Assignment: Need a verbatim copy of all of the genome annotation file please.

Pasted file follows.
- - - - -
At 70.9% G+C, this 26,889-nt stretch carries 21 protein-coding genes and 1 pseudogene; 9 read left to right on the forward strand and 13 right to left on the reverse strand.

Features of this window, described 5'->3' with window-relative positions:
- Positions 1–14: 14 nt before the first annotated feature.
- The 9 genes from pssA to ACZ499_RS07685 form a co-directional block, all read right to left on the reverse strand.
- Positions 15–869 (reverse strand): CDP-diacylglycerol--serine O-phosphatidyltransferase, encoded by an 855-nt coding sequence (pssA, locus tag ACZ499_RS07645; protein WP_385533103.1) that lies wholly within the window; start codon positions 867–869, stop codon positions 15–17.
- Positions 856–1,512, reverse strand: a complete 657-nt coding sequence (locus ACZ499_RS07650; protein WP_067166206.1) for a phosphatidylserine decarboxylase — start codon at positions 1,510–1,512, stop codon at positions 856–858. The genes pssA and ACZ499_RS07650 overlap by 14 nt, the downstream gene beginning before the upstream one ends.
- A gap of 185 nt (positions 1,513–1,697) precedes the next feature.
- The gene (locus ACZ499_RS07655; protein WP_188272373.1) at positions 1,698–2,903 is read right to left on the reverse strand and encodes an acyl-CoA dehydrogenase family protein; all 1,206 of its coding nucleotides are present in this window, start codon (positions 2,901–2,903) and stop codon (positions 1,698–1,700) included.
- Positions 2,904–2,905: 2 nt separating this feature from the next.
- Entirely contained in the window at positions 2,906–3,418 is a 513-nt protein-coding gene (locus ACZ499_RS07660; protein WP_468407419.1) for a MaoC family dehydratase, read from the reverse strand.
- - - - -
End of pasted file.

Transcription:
At 70.9% G+C, this 26,889-nt stretch carries 21 protein-coding genes and 1 pseudogene; 9 read left to right on the forward strand and 13 right to left on the reverse strand.

Features of this window, described 5'->3' with window-relative positions:
- Positions 1–14: 14 nt before the first annotated feature.
- The 9 genes from pssA to ACZ499_RS07685 form a co-directional block, all read right to left on the reverse strand.
- Positions 15–869 (reverse strand): CDP-diacylglycerol--serine O-phosphatidyltransferase, encoded by an 855-nt coding sequence (pssA, locus tag ACZ499_RS07645; protein WP_385533103.1) that lies wholly within the window; start codon positions 867–869, stop codon positions 15–17.
- Positions 856–1,512, reverse strand: a complete 657-nt coding sequence (locus ACZ499_RS07650; protein WP_067166206.1) for a phosphatidylserine decarboxylase — start codon at positions 1,510–1,512, stop codon at positions 856–858. The genes pssA and ACZ499_RS07650 overlap by 14 nt, the downstream gene beginning before the upstream one ends.
- A gap of 185 nt (positions 1,513–1,697) precedes the next feature.
- The gene (locus ACZ499_RS07655; protein WP_188272373.1) at positions 1,698–2,903 is read right to left on the reverse strand and encodes an acyl-CoA dehydrogenase family protein; all 1,206 of its coding nucleotides are present in this window, start codon (positions 2,901–2,903) and stop codon (positions 1,698–1,700) included.
- Positions 2,904–2,905: 2 nt separating this feature from the next.
- Entirely contained in the window at positions 2,906–3,418 is a 513-nt protein-coding gene (locus ACZ499_RS07660; protein WP_468407419.1) for a MaoC family dehydratase, read from the reverse strand.